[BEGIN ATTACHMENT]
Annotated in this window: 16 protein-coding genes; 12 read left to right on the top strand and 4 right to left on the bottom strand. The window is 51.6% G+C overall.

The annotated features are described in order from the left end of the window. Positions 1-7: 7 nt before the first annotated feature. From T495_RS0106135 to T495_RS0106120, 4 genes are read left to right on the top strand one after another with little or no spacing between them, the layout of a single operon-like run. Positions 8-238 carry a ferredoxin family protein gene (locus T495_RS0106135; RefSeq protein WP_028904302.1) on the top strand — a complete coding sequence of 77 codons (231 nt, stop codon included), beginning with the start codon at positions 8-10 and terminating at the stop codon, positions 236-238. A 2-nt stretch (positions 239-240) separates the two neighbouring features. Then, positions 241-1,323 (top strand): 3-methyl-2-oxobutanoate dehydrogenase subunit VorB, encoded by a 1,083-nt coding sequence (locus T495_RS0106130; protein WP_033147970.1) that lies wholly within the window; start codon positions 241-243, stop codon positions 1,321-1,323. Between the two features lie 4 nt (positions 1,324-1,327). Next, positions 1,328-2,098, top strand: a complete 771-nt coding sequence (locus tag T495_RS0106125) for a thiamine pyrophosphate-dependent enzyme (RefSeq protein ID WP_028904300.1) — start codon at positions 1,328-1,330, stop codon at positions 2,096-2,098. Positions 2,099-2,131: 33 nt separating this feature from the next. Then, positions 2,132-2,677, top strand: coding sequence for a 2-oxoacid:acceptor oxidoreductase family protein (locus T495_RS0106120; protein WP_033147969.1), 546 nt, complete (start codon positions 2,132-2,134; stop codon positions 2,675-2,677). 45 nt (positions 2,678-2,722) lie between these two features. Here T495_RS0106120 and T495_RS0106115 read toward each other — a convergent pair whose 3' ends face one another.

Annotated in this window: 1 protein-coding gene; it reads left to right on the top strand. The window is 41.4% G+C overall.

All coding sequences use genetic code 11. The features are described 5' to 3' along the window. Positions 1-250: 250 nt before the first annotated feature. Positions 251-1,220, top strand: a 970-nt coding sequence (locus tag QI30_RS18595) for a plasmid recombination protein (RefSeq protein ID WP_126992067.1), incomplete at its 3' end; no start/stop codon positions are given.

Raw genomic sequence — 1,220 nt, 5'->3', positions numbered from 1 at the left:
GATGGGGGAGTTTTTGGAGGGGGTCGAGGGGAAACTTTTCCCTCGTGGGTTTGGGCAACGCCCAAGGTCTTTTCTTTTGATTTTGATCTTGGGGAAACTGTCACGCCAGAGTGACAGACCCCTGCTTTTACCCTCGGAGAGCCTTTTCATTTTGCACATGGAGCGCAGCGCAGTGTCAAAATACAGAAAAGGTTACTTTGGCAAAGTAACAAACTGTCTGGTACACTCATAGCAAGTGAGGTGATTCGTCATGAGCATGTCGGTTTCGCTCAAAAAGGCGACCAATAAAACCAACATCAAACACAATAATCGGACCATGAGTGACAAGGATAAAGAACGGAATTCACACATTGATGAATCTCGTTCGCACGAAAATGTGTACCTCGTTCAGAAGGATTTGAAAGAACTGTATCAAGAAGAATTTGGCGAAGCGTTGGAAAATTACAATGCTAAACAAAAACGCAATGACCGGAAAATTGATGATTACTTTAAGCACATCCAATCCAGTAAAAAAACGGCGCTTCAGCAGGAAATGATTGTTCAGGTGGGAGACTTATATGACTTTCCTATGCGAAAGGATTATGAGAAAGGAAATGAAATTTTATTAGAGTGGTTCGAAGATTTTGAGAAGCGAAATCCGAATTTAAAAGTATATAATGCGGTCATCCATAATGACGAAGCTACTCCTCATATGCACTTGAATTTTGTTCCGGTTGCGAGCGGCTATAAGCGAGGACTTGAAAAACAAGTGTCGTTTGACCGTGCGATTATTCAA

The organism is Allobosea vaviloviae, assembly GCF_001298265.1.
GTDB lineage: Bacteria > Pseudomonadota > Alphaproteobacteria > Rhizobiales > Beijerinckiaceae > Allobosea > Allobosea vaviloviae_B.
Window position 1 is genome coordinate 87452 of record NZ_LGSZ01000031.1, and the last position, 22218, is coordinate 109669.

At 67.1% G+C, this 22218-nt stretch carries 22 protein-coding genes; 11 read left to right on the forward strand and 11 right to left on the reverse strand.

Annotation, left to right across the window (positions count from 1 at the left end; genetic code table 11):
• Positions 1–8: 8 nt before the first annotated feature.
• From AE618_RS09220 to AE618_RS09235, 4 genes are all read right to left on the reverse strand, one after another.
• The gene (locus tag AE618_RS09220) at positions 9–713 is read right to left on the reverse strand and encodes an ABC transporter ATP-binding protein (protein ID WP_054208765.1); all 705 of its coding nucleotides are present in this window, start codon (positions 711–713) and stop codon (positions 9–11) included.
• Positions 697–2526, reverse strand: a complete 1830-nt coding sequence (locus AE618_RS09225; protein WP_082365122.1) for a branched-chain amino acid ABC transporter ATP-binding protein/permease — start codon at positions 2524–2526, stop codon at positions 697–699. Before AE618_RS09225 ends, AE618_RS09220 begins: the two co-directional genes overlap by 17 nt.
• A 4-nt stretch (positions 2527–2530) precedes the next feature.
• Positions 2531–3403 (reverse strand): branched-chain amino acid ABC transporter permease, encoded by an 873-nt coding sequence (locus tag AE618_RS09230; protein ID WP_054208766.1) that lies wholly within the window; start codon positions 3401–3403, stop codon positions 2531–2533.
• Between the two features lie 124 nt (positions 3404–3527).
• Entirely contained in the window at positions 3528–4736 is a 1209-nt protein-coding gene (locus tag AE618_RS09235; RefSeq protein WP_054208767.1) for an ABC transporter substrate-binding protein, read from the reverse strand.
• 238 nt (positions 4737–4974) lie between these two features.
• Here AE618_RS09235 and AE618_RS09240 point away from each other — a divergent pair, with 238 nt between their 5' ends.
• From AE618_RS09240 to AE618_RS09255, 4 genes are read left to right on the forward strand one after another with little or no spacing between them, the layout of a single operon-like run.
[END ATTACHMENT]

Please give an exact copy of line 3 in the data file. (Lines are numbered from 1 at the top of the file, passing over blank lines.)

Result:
Annotated in this window: 1 protein-coding gene; it reads left to right on the top strand. The window is 41.4% G+C overall.